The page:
After seeing the fish processing further south, this northern fruit exportation looks just as big. We try to buy and eat apples everyday: big, juicy, crisp ones fresh from the orchards.

As we progressed north grape vines began to appear. The vineyards stretch for miles, all trimmed, on wires, perfectly cultivated. We stopped at the first vineyard we came to, a small one by Chilean standards: 11 hectares. Tom thinks about 25 acres, but they produce all the glass bottles for the rest of the wineries in the area.

We had coffee which seemed sacrilegious, but Tom was still driving. The owner was a kind woman whose mother lived for years in Hyannis, go figure. We asked about a hotel but she directed us up a mountain 30 kil. away. When we reached the cabanas, they were in the middle of the woods with few services and no wine. So back we went to Talca, an agricultural city in the heartland, very dull. The town closes up at 9 p.m., but we found a nice hostel and a decent Friendly’s type family restaurant Chilean-style.

Tomorrow we will progress further into wine country.

Good Meals and Bad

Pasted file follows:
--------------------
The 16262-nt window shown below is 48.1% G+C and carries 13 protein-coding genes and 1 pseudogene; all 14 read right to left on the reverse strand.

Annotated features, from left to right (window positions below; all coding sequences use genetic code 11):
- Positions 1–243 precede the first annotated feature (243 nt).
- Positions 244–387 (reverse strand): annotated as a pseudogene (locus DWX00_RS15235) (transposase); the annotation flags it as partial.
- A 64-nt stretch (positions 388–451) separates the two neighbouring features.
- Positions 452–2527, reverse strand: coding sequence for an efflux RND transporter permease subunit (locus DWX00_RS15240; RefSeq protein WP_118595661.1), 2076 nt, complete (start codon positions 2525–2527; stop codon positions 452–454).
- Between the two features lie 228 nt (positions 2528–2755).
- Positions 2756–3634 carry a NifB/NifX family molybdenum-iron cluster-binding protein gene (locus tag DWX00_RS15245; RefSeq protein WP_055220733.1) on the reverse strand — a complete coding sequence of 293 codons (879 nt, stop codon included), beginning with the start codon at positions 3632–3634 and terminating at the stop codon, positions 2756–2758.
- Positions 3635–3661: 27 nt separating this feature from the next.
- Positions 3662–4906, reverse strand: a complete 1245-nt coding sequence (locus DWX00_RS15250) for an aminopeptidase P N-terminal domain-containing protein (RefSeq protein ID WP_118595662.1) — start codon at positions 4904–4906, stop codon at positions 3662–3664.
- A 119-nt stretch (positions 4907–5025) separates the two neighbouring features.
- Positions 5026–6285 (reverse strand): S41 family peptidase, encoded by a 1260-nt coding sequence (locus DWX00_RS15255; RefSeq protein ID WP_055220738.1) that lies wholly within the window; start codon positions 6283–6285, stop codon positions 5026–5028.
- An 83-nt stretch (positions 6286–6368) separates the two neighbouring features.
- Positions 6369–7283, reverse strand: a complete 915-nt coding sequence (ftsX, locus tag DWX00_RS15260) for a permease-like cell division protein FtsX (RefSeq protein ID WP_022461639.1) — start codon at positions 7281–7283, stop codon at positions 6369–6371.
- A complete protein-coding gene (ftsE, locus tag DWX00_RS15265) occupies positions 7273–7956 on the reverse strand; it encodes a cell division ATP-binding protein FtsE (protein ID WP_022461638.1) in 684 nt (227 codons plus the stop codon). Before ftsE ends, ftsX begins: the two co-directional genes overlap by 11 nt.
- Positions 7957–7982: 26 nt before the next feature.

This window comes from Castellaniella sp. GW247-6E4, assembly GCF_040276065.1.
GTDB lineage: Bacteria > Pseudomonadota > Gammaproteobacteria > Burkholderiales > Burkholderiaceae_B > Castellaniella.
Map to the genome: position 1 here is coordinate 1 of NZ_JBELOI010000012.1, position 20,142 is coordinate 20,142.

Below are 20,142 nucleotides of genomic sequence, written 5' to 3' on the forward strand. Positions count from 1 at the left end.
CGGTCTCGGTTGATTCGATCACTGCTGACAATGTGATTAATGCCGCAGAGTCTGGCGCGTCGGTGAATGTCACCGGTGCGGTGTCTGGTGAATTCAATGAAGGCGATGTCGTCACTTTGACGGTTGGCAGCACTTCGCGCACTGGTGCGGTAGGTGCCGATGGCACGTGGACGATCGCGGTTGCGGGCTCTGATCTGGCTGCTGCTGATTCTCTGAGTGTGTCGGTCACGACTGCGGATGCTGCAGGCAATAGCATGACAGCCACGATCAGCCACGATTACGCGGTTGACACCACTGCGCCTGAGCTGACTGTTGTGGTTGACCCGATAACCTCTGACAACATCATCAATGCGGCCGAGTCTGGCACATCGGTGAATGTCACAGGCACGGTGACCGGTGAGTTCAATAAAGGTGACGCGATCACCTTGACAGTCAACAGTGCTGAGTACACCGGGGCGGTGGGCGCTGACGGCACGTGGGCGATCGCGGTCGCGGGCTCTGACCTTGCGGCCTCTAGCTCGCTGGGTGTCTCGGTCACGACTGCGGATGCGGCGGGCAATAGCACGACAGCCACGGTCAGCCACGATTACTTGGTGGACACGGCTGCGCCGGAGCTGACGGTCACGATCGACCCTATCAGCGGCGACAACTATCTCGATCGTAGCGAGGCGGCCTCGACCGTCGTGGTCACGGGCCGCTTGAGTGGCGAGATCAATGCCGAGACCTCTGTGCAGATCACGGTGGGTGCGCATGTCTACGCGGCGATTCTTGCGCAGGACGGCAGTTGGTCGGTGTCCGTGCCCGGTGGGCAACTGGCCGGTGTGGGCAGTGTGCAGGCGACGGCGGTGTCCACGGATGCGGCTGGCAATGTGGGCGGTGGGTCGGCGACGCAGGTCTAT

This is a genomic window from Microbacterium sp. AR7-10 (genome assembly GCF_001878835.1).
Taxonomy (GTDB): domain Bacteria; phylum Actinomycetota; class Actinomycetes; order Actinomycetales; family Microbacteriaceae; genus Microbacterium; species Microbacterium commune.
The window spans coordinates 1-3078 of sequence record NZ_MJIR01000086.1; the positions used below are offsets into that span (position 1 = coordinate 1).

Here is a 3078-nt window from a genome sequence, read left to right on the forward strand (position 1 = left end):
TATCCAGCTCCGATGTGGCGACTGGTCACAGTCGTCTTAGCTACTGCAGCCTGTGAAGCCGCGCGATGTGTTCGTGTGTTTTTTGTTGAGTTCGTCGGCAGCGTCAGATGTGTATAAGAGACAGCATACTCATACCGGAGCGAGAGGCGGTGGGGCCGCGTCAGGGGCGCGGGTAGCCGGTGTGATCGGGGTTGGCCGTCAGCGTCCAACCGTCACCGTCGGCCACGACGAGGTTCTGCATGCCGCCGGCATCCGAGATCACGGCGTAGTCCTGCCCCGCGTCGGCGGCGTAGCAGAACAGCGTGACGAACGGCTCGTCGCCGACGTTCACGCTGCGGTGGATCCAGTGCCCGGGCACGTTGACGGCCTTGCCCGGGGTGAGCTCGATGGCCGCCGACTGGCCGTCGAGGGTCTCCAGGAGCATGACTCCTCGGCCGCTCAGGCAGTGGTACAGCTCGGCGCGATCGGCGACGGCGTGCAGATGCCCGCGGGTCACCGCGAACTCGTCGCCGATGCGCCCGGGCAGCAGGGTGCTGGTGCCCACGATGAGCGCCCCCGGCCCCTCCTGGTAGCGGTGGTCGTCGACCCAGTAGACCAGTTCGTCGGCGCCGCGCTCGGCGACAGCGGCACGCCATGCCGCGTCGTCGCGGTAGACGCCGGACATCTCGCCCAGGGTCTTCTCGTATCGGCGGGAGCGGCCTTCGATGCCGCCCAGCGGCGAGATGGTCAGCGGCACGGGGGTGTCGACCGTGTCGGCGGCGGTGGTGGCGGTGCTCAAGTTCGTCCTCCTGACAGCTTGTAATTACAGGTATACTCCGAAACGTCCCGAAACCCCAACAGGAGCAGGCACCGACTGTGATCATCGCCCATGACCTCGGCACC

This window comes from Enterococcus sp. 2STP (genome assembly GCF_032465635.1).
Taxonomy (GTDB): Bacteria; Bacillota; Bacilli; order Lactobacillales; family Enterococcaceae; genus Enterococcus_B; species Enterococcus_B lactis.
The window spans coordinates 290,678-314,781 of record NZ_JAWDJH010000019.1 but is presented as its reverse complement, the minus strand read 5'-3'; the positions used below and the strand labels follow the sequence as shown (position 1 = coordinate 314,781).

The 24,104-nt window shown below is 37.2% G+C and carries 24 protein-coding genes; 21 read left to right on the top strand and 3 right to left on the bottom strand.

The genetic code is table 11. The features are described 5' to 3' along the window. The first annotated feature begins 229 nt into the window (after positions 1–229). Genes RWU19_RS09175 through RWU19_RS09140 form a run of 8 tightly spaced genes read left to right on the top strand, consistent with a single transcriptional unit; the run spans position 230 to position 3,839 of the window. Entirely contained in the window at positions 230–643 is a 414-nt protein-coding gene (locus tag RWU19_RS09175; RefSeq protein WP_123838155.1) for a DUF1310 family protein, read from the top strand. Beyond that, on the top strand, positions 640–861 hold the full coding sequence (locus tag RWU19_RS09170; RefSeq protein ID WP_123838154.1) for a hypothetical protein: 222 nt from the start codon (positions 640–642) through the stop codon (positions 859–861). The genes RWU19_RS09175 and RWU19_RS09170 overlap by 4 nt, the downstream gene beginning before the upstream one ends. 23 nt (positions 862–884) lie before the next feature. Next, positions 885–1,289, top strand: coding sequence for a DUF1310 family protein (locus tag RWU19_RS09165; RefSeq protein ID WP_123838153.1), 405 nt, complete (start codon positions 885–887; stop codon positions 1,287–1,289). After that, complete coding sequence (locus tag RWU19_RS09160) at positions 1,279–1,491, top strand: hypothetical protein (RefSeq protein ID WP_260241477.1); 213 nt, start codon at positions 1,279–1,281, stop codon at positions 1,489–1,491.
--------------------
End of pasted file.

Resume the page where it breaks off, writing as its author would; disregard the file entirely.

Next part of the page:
Tonight, over a disappointing and expensive tough steak dinner in the Navodes of Chillan, Tom and I were reminiscing about some great meals we have had on this trip, meals like last night in Pucon where we ate “sealed” tuna steak that turned out to be shown to the flame and delicious over a bed of perfect spinach, or a steak in Bariloche where the waiter cooked my half rare, then put Tom’s back on the grill for him (even though  we were sharing the meal as we always do on the road). Or the rice risotto with local cheese and seafood—including the insides of some huge barnacles in Pucon or the razor clams at the country fair in Niebla—or the extraordinary birthday dinner at Don Julio’s fine restaurant in Buenos Aires with Judy, or the meat extravaganza at Des Nievels in BA. Or the incredibly thick, fine pizza with olives and mushrooms in Barrio Norte, BA where we had our apartment, or the ice cream from the place around the corner that tasted of lemons and fruits of the countryside. Or the frothy, chocolate mouse I shared with my Irish friend, Diedre, in Bariloche or the high tea at the Alvear Hotel in BA. And the wine, mostly red, all of it delicious and most of it fairly cheap.